In January 2005, a survey of London's ethnic and religious diversity claimed that there were more than 300 languages spoken and more than 50 non-indigenous communities which have a population of more than 10,000 in London. Figures from the Office for National Statistics show that, as of 2006, London's foreign-born population is 2,288,000 (31%), up from 1,630,000 in 1997. The 2001 census showed that 27.1% of Greater London's population were born outside the UK, and a slightly higher proportion were classed as non-white.
The table to the right shows the 'Country of Birth' of London residents in 2001, the date of the last UK Census. (Top 21). Note that a portion of the German-born population are likely to be British nationals born to parents serving in the British armed forces in Germany. As of 2008, 40% of London's total population is from an ethnic minority group. Across London, Black and Asian children outnumber White British children by about three to two.
Christianity is the most practiced religion in London with 58.2% of all residents currently adhering themselves to it. This is followed by those of no religion (15.8%), Muslims (8.5%), Hindus (4.1%), Jews (2.1%), Sikhs (1.5%), Buddhists (0.8%) and other (0.5%), though 8.7% of people did not answer this question in the Census. London has traditionally been dominated by Christianity, and has a large number of churches, particularly in the City. The well-known St Paul's Cathedral in the City and Southwark Cathedral south of the river are Anglican administrative centres, while the principle bishop of the Church of England and worldwide Anglican Communion, the Archbishop of Canterbury has his main residence at Lambeth Palace in the London Borough of Lambeth. Important national and royal ceremonies are shared between St Paul's and Westminster Abbey. The Abbey is not to be confused with nearby Westminster Cathedral, which is the largest Roman Catholic cathedral in England and Wales. Religious practice is lower in London than any other part of the UK or Western Europe and is around seven times lower than American averages. Despite the prevalence of Anglican churches, observance is very low within the Anglican denomination, although church attendance, particularly at evangelical Anglican churches in London, has started to increase.
London is also home to sizeable Muslim, Hindu, Sikh, and Jewish communities. Many Muslims live in Tower Hamlets and Newham; the most important Muslim edifice is London Central Mosque on the edge of Regent's Park. London's large Hindu community is found in the north-western boroughs of Harrow and Brent, the latter of which is home to one of Europe's largest Hindu temples, Neasden Temple. Sikh communities are located in East and West London, which is also home to the largest Sikh temple in the world, outside India. The majority of British Jews live in London, with significant Jewish communities in Stamford Hill, Stanmore, Golders Green, Hendon, and Edgware in North London. Stanmore and Canons Park Synagogue has the largest membership of any single synagogue in the whole of Europe, overtaking Ilford synagogue (also in London) in 1998. The community set up the London Jewish Forum in 2007 in response to the growing significance of devolved London Government.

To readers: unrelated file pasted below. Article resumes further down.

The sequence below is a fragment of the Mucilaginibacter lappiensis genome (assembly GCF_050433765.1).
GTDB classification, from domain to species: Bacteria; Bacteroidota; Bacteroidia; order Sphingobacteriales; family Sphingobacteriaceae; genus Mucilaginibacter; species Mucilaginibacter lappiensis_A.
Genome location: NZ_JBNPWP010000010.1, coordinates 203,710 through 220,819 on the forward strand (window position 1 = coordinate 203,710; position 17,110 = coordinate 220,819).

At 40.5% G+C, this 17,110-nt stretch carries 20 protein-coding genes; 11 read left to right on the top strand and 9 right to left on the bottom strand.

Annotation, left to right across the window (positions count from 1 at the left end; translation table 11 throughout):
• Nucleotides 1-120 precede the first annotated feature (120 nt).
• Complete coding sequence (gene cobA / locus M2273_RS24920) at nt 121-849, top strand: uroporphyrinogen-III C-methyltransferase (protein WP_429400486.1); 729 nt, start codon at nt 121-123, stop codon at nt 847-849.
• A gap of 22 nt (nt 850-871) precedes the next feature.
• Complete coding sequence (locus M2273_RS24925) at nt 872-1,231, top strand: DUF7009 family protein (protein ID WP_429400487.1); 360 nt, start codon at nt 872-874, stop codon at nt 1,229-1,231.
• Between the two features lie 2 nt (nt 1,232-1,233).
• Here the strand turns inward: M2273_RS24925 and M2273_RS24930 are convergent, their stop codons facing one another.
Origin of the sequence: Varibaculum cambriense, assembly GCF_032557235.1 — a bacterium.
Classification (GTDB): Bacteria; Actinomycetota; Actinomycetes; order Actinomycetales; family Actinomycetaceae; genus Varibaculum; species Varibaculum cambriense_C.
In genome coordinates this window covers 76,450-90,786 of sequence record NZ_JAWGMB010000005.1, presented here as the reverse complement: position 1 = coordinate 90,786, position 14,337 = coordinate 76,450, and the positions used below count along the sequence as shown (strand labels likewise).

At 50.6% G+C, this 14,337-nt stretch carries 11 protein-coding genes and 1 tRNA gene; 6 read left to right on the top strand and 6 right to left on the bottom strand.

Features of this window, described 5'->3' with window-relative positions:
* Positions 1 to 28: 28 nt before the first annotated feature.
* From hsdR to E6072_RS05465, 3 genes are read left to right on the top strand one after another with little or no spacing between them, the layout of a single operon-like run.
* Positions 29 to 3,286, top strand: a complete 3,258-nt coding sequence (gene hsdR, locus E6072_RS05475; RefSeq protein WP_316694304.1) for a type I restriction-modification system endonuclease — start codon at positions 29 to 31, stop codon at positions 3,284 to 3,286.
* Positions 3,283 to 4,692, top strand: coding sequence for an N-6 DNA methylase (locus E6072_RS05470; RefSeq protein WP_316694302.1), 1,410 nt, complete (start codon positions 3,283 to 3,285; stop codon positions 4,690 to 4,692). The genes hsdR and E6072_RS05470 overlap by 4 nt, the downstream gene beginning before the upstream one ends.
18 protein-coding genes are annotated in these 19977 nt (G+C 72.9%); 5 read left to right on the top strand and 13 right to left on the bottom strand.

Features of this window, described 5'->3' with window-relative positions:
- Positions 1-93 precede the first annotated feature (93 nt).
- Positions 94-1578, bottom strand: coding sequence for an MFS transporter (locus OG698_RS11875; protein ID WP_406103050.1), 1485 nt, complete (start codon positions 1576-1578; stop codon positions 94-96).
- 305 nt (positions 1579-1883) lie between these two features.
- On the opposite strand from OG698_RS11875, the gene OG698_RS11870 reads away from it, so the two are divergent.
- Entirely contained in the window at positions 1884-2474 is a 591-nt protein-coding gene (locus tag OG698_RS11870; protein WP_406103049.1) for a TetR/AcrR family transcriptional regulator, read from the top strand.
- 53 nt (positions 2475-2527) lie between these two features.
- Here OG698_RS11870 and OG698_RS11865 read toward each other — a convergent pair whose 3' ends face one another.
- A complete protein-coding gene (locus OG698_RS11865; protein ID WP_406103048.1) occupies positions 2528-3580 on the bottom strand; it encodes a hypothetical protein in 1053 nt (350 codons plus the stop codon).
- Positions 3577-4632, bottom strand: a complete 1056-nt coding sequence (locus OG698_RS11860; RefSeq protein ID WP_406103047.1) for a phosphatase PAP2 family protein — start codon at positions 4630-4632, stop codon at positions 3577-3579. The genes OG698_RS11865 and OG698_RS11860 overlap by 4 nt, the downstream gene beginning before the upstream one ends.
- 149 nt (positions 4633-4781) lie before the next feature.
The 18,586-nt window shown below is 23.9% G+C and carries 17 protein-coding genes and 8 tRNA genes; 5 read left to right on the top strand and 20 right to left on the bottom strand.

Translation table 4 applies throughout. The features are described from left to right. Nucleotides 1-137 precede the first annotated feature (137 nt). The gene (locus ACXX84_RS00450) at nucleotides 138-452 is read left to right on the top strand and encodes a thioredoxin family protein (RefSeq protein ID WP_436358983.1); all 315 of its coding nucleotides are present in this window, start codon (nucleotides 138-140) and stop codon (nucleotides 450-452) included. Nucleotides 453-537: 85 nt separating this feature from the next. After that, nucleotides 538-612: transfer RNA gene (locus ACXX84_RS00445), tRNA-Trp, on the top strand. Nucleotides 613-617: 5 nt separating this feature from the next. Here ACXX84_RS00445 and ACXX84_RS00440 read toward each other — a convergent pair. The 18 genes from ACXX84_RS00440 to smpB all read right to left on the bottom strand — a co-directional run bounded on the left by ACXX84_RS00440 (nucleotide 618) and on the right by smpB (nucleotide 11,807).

London is a major centre for international business and commerce and is one of three "command centres" for the world economy (along with New York City and Tokyo). According to 2005 estimates by the PricewaterhouseCoopers accounting firm, London has the 6th largest city economy in the world after Tokyo, New York City, Los Angeles, Chicago, and Paris. As the world's largest international banking centre with a 50% share of all European activity and Europe's second largest city economy after Paris, year-by-year London generates approximately 20% of the UK's GDP (or $446 billion in 2005); while the economy of the London metropolitan area — the second largest in Europe — generates approximately 30% of UK's GDP (or an estimated $669 billion in 2005).
London's success as a service industry and business centre can be attributed to factors such as English being the native and dominant language of business, close relationship with the U.S. and various countries in Asia. Other factors include English law being the most important and most used contract law in international business and the multi-cultural infrastructure. Government policies such as low taxes, particularly for foreigners (non-UK domiciled residents do not get taxed on their foreign earnings), a business friendly environment, good transport infrastructure and a deregulated economy with little intervention by the government have all contributed to London's economy becoming more service based. Over 85% (3.2 million) of the employed population of Greater London works in service industries. Another half a million employees resident in Greater London work in manufacturing and construction, almost equally divided between both.